- The individual can enrich the PDF with meta-data prior to submission (risking that the institution will strip the meta-data embedded and input their own meta-data values)
- The archive can systemically enrich the meta-data based on the other meta-data collected on the file while it is in their “custody”.
As individuals we can take responsibility for the first point. There are several open source tools for editing the embedded meta-data, one of these is pdfinfo
[Another command line tool is ExifTool (Link to Wikipedia). ExifTool is more versatile, working with more file types than just PDF, but again this tool does not have a GUI.]. I wish I could find a place to download this command line tool, but it only seems to be in linux software repositories. However, there are several other command line packages which incorporate this utility. One of these packages is xpdf. Xpdf is available under GPL for personal use from foolabs. The code has to be compiled from source but there are links to several other websites with compiled versions for various OSes. There is an OS package installer available from phg-online.de. For those of us who are strong believers in GUIs and loath the TUI (Text User Interface, or command line) there is a freely available GUI for pdfinfo from sybrex.com.
Because I use PDFs extensively in matters of linguistic research I thought that I would take look at several PDFs from a variety of sources. This would include:
- JSTOR: Steele (1976). JSTOR is well known archive in academic circles (especially the humanities).
- Project Muse: (Language) Ladefoged (2007). Project Muse is also another well known repository for the humanities. Langauge is a well respected journal in the linguistic sciences, published by the Linguistic Society of America.
- Cambridge Journals: (Journal of the International Phonetic Association) Olson, Mielke, Olson, Sanicas-Daguman, Pebley and Paterson (2010) Cambridge Press, of which Cambridge Journals is a part, is a major publisher of linguistic content in the English academic community.
- SIL Academic Publishing: Gardner and Merrifield (1990) This PDF is found through the SIL Bibliography, but prepared by Academic Publishing (department) of SIL.
[It is important to note that this work was made available through SIL’s Global Publishing Service (formerly Academic publishing) not through the Language and Culture Archives. This is evidenced by the acpub used in the URL for accessing the actual PDF: ]
www.sil.org/acpub/repository/24341.pdf. As a publishing service, this particular business unit of SIL is more apt to be aware of and use higher PDF standards like PDF/A in their workflows.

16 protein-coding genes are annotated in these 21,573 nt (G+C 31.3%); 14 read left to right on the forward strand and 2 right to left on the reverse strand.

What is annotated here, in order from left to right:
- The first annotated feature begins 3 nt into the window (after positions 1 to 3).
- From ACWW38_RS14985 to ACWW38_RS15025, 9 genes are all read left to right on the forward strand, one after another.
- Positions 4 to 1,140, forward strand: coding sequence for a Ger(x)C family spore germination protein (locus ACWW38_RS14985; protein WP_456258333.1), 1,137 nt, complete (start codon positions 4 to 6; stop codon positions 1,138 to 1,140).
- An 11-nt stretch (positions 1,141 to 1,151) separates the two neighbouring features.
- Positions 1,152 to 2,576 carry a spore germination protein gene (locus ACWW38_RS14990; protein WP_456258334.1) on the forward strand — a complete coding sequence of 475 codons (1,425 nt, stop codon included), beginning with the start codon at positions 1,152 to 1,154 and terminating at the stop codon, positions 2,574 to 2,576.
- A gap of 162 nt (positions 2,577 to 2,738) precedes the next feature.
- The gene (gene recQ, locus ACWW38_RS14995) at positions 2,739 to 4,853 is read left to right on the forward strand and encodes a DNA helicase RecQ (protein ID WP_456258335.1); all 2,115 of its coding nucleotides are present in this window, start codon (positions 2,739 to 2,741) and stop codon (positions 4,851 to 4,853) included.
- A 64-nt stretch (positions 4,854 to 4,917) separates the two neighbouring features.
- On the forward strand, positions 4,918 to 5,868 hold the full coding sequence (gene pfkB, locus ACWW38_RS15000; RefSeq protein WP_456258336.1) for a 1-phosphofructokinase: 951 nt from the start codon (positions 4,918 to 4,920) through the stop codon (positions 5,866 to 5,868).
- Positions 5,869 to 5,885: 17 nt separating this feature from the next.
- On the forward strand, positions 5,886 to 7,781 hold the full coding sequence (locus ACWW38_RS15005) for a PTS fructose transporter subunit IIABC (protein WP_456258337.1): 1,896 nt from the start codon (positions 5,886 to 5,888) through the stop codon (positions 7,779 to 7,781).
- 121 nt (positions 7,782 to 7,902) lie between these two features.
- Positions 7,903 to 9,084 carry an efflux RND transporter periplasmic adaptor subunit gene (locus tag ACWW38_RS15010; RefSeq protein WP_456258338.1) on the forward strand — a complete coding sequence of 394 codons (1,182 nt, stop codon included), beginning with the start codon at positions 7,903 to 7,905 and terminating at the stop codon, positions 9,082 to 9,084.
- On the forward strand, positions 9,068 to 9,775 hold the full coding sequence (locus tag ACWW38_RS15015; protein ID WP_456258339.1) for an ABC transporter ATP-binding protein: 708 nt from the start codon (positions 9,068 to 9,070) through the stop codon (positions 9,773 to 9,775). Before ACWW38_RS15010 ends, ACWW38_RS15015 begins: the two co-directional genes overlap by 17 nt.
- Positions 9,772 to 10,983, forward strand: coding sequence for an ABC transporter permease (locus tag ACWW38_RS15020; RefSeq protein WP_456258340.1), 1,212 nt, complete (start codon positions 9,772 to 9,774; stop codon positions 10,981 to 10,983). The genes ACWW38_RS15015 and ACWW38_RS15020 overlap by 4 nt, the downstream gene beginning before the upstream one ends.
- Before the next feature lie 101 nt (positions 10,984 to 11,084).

- SIL – Papua New Guinea: Barker and Lee (n.d.) but made available online in 2009 by SIL – Papua New Guinea.
- SIL Mexico Branch: Benito Apolinar Antonio, et al. MWP#9a and Benito Apolinar Antonio, et al. MWP#9b
[It is interesting to note that the production tool used to create the PDFs for the Mexico Branch Work Papers was XLingPaper. XLingPaper is a plugin for XMLMind, an XML editor. It is used for creating multiple products from a single XML data source. (In this case the data source is the linguistics paper.) However, advanced authoring tools like XLingPaper, LaTeX and its flavors like XeTeX should be able to handel assignment of keywords and meta-data on the creation fo the PDF.]
- Example of a PDF made from Microsoft Word: Snider (2011)
- Example of a PDF made from Apple Pages: Paterson and Olson (2009)
The goal of the comparison is to look at a variety of PDF resources from a variety of locations and content handlers. I have included two linguistic journals, two repositories for journals, and several items from various SIL outlets. Additionally, I have included two different PDFs which were authored with popular wordprocessing applications. To view the PDFs and their meta-data I used Preview, a PDF and media viewer which ships with OS X, and is created by Apple. Naturally, the scope of the available meta-data to be viewed is limited to what Preview is programed to display. Adobe Acrobat Pro will display more meta-data fields in its meta-data editing interface.
As we can see from the images presented here there is not a wide spread adoption of a systematic process on the part of:
- or on the part of developers of writing utilities, like MS Word, or XLingPaper, to encourage the enduser to produce enriched PDFs.
- Additionally, there is not a systemic process used by content providers to enrich content produced by publishers.
However, enriched content (PDFs) is used by a variety of PDF management applications and citation management software. That is, consumers do benefit from the enriched state of PDFs and consumers are looking for these features
[The discussion on Yep 2’s forums high-lights this point. Yep 2 is a consumer / Desktop media & PDF management tool. There are several other tools out there like Papers2, Mendeley, Zotero even Endnote.].
If I were to extend this research I would look at PDFs from more content providers. I would look for a PDF from an Open Access Repository like the Rugters Optimality Archive, a Dissertation from ProQuest, I would also look for some content from a reputable archive like PARADISEC, and something from a DSpace implementation
[Xpdf can be used in conjunction with DSpace, in fact it is even mentioned in the manual.].